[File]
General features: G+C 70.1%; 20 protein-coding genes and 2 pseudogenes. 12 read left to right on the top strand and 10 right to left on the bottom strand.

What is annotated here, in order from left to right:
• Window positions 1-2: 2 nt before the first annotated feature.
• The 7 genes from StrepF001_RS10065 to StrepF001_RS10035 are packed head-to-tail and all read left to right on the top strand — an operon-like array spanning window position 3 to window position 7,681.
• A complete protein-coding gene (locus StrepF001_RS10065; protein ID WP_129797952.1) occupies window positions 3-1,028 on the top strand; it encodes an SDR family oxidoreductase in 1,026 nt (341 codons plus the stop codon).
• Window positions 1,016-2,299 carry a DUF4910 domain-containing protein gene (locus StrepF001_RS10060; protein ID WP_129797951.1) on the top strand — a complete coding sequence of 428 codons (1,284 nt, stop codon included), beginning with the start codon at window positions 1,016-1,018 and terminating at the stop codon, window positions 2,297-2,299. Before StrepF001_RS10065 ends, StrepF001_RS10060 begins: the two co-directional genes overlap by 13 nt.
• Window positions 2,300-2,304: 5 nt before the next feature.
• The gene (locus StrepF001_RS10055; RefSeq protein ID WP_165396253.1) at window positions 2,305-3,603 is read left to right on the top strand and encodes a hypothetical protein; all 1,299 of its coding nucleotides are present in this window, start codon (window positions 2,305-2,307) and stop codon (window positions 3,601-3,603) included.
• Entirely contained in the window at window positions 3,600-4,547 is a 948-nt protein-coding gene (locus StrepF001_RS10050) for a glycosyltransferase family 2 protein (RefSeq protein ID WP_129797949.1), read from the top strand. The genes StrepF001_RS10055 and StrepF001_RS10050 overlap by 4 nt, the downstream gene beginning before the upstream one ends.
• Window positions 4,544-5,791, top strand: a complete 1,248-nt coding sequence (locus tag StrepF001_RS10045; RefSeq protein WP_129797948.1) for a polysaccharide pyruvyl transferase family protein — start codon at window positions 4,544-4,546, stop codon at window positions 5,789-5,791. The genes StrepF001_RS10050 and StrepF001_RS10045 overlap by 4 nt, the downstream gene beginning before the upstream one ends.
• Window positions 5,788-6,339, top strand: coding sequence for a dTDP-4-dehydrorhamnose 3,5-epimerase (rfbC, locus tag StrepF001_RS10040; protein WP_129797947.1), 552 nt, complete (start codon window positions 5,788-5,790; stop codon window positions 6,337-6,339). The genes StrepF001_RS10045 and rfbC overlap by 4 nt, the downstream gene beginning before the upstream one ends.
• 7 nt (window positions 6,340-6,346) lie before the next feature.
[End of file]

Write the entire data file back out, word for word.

General features: G+C 70.1%; 20 protein-coding genes and 2 pseudogenes. 12 read left to right on the top strand and 10 right to left on the bottom strand.

What is annotated here, in order from left to right:
• Window positions 1-2: 2 nt before the first annotated feature.
• The 7 genes from StrepF001_RS10065 to StrepF001_RS10035 are packed head-to-tail and all read left to right on the top strand — an operon-like array spanning window position 3 to window position 7,681.
• A complete protein-coding gene (locus StrepF001_RS10065; protein ID WP_129797952.1) occupies window positions 3-1,028 on the top strand; it encodes an SDR family oxidoreductase in 1,026 nt (341 codons plus the stop codon).
• Window positions 1,016-2,299 carry a DUF4910 domain-containing protein gene (locus StrepF001_RS10060; protein ID WP_129797951.1) on the top strand — a complete coding sequence of 428 codons (1,284 nt, stop codon included), beginning with the start codon at window positions 1,016-1,018 and terminating at the stop codon, window positions 2,297-2,299. Before StrepF001_RS10065 ends, StrepF001_RS10060 begins: the two co-directional genes overlap by 13 nt.
• Window positions 2,300-2,304: 5 nt before the next feature.
• The gene (locus StrepF001_RS10055; RefSeq protein ID WP_165396253.1) at window positions 2,305-3,603 is read left to right on the top strand and encodes a hypothetical protein; all 1,299 of its coding nucleotides are present in this window, start codon (window positions 2,305-2,307) and stop codon (window positions 3,601-3,603) included.
• Entirely contained in the window at window positions 3,600-4,547 is a 948-nt protein-coding gene (locus StrepF001_RS10050) for a glycosyltransferase family 2 protein (RefSeq protein ID WP_129797949.1), read from the top strand. The genes StrepF001_RS10055 and StrepF001_RS10050 overlap by 4 nt, the downstream gene beginning before the upstream one ends.
• Window positions 4,544-5,791, top strand: a complete 1,248-nt coding sequence (locus tag StrepF001_RS10045; RefSeq protein WP_129797948.1) for a polysaccharide pyruvyl transferase family protein — start codon at window positions 4,544-4,546, stop codon at window positions 5,789-5,791. The genes StrepF001_RS10050 and StrepF001_RS10045 overlap by 4 nt, the downstream gene beginning before the upstream one ends.
• Window positions 5,788-6,339, top strand: coding sequence for a dTDP-4-dehydrorhamnose 3,5-epimerase (rfbC, locus tag StrepF001_RS10040; protein WP_129797947.1), 552 nt, complete (start codon window positions 5,788-5,790; stop codon window positions 6,337-6,339). The genes StrepF001_RS10045 and rfbC overlap by 4 nt, the downstream gene beginning before the upstream one ends.
• 7 nt (window positions 6,340-6,346) lie before the next feature.